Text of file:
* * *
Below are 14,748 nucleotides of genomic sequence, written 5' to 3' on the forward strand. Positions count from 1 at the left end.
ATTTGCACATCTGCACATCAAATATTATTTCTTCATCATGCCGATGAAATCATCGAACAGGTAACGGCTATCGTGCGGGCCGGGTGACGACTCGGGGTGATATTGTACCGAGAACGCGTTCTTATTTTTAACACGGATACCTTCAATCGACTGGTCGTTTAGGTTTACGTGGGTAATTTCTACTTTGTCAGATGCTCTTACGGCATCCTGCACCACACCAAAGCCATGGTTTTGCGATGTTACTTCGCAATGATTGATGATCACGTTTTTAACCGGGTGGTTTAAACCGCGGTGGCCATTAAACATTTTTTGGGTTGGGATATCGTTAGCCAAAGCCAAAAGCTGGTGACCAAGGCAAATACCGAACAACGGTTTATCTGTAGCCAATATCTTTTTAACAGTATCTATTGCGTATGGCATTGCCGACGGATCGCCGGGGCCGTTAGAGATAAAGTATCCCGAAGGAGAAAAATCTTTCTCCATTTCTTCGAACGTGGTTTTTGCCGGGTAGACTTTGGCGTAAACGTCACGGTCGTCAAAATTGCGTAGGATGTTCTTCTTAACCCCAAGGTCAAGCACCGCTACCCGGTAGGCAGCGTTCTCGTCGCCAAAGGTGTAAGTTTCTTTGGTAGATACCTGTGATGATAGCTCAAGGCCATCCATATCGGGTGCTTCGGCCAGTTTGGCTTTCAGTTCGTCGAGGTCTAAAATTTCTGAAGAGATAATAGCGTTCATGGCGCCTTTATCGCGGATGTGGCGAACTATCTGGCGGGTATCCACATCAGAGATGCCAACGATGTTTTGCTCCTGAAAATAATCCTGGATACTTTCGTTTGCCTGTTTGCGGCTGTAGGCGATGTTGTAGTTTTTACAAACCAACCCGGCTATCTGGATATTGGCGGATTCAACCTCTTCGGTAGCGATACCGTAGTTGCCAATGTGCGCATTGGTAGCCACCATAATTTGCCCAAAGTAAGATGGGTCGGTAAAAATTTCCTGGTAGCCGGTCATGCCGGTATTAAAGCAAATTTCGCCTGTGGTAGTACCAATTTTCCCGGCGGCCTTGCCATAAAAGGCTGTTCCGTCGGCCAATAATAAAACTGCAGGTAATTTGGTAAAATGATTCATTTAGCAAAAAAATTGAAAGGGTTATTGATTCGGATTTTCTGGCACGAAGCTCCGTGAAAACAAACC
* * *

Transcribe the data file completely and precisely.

Below are 14,748 nucleotides of genomic sequence, written 5' to 3' on the forward strand. Positions count from 1 at the left end.
ATTTGCACATCTGCACATCAAATATTATTTCTTCATCATGCCGATGAAATCATCGAACAGGTAACGGCTATCGTGCGGGCCGGGTGACGACTCGGGGTGATATTGTACCGAGAACGCGTTCTTATTTTTAACACGGATACCTTCAATCGACTGGTCGTTTAGGTTTACGTGGGTAATTTCTACTTTGTCAGATGCTCTTACGGCATCCTGCACCACACCAAAGCCATGGTTTTGCGATGTTACTTCGCAATGATTGATGATCACGTTTTTAACCGGGTGGTTTAAACCGCGGTGGCCATTAAACATTTTTTGGGTTGGGATATCGTTAGCCAAAGCCAAAAGCTGGTGACCAAGGCAAATACCGAACAACGGTTTATCTGTAGCCAATATCTTTTTAACAGTATCTATTGCGTATGGCATTGCCGACGGATCGCCGGGGCCGTTAGAGATAAAGTATCCCGAAGGAGAAAAATCTTTCTCCATTTCTTCGAACGTGGTTTTTGCCGGGTAGACTTTGGCGTAAACGTCACGGTCGTCAAAATTGCGTAGGATGTTCTTCTTAACCCCAAGGTCAAGCACCGCTACCCGGTAGGCAGCGTTCTCGTCGCCAAAGGTGTAAGTTTCTTTGGTAGATACCTGTGATGATAGCTCAAGGCCATCCATATCGGGTGCTTCGGCCAGTTTGGCTTTCAGTTCGTCGAGGTCTAAAATTTCTGAAGAGATAATAGCGTTCATGGCGCCTTTATCGCGGATGTGGCGAACTATCTGGCGGGTATCCACATCAGAGATGCCAACGATGTTTTGCTCCTGAAAATAATCCTGGATACTTTCGTTTGCCTGTTTGCGGCTGTAGGCGATGTTGTAGTTTTTACAAACCAACCCGGCTATCTGGATATTGGCGGATTCAACCTCTTCGGTAGCGATACCGTAGTTGCCAATGTGCGCATTGGTAGCCACCATAATTTGCCCAAAGTAAGATGGGTCGGTAAAAATTTCCTGGTAGCCGGTCATGCCGGTATTAAAGCAAATTTCGCCTGTGGTAGTACCAATTTTCCCGGCGGCCTTGCCATAAAAGGCTGTTCCGTCGGCCAATAATAAAACTGCAGGTAATTTGGTAAAATGATTCATTTAGCAAAAAAATTGAAAGGGTTATTGATTCGGATTTTCTGGCACGAAGCTCCGTGAAAACAAACC